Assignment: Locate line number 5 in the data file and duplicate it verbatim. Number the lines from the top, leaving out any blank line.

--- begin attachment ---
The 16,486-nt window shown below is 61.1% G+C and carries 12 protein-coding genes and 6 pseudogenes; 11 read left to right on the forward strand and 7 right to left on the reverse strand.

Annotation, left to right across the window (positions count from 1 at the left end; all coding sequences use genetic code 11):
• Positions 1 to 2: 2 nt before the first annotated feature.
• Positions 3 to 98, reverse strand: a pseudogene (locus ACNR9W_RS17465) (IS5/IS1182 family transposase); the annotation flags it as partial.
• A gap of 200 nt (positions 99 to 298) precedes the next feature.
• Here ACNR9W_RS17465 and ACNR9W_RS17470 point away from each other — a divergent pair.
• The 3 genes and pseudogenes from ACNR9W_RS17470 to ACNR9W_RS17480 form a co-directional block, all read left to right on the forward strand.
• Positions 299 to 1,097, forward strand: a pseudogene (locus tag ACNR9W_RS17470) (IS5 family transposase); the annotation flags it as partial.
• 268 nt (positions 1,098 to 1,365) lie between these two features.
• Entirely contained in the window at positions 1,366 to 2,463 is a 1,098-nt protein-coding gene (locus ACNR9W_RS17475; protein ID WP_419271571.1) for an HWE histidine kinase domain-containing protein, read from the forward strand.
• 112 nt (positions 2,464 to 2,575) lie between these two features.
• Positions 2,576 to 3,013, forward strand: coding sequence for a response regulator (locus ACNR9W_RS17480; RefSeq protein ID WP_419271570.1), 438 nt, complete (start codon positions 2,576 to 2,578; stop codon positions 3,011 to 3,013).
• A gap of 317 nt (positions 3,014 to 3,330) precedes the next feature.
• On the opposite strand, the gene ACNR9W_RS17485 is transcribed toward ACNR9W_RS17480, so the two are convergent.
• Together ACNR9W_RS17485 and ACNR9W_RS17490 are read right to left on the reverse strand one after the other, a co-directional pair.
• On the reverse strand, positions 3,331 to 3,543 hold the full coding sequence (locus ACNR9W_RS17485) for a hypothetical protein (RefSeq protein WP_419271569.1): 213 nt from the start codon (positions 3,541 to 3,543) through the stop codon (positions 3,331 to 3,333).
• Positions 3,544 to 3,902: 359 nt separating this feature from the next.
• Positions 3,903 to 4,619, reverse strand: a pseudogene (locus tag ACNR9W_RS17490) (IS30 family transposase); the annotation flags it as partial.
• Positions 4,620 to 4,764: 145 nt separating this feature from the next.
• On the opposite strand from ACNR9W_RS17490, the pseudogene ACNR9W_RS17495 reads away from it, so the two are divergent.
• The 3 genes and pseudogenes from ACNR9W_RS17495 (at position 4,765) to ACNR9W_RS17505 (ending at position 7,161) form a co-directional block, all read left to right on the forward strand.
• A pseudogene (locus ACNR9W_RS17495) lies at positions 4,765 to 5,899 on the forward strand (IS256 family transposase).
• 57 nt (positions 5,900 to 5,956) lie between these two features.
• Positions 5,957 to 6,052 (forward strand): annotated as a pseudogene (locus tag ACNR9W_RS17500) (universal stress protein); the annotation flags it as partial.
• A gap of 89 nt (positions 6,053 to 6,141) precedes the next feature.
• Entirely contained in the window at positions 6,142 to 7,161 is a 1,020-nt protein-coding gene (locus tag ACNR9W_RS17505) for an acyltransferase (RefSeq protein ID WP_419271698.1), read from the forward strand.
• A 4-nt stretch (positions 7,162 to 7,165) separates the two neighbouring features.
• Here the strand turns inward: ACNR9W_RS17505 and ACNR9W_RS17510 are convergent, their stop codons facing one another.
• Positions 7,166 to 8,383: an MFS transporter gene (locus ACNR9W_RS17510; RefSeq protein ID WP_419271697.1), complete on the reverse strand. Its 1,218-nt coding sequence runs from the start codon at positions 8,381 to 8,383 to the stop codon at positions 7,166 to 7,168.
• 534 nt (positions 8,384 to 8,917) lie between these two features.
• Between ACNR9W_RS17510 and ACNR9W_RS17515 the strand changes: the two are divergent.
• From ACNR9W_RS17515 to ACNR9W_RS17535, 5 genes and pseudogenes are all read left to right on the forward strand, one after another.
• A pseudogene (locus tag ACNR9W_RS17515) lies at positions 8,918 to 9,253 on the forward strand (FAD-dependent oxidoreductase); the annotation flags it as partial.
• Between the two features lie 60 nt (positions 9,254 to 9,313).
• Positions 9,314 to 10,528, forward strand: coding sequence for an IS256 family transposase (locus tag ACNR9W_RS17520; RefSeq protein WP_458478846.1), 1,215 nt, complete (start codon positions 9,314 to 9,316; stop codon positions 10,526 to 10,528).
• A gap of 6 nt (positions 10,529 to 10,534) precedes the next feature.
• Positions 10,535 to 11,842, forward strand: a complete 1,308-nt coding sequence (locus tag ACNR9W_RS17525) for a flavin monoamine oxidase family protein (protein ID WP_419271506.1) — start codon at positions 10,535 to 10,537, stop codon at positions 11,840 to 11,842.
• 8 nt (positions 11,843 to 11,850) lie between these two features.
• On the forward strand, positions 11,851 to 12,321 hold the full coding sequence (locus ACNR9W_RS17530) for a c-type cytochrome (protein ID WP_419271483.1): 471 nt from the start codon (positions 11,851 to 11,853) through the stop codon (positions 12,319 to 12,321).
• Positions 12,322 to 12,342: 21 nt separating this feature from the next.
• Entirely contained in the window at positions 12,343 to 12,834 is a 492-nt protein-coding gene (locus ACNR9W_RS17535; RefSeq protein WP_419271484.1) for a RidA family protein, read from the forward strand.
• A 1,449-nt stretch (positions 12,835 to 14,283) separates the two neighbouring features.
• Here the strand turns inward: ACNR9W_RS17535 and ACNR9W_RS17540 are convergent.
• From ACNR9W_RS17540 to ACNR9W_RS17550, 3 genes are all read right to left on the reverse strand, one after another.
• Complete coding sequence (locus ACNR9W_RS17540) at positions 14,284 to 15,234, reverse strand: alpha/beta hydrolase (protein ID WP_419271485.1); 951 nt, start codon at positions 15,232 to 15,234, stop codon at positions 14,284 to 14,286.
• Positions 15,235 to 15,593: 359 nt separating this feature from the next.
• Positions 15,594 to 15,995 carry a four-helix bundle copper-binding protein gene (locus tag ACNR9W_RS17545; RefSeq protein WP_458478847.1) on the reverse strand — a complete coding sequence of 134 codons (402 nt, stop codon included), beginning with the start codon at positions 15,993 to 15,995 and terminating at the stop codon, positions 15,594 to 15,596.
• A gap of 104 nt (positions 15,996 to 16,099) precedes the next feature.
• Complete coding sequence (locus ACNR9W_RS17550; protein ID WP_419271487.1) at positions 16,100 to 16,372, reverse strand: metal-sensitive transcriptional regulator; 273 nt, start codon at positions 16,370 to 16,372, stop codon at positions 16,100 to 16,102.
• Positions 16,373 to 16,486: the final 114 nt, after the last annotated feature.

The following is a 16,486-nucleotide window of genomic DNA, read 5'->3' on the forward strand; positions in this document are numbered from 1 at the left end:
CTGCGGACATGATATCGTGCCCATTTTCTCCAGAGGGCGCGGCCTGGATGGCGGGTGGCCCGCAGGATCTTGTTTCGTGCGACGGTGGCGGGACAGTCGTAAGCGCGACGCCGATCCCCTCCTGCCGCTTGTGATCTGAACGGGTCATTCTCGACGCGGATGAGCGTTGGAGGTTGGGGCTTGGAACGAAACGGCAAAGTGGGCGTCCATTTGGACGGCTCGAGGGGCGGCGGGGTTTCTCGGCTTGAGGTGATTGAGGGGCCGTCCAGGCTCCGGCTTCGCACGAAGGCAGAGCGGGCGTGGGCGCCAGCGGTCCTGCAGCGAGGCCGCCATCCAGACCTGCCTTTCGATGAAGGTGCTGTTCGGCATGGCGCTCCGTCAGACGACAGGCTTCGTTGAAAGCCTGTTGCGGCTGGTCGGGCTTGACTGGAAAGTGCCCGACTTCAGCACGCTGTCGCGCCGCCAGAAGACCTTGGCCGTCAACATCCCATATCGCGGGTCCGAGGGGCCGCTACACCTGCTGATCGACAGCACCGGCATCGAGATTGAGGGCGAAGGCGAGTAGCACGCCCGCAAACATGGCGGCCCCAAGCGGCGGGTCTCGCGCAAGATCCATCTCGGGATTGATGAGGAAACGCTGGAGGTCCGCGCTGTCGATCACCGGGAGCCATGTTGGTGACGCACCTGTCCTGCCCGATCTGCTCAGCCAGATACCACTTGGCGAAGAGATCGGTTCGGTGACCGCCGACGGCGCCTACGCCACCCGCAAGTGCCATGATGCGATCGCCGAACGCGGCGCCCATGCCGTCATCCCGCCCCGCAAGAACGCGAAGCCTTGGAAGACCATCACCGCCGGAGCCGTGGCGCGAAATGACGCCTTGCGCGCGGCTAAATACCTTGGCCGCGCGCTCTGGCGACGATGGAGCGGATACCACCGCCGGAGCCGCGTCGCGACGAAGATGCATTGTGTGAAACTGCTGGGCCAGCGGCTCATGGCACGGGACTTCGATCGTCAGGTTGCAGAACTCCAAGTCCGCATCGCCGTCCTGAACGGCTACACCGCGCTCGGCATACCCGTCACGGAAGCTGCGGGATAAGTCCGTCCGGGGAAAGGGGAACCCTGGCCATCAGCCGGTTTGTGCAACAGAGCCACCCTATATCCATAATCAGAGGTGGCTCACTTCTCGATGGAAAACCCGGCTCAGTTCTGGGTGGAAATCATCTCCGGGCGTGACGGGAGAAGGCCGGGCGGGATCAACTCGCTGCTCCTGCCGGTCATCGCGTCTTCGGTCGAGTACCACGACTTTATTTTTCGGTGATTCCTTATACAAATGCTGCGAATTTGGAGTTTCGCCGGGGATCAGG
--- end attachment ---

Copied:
• A gap of 200 nt (positions 99 to 298) precedes the next feature.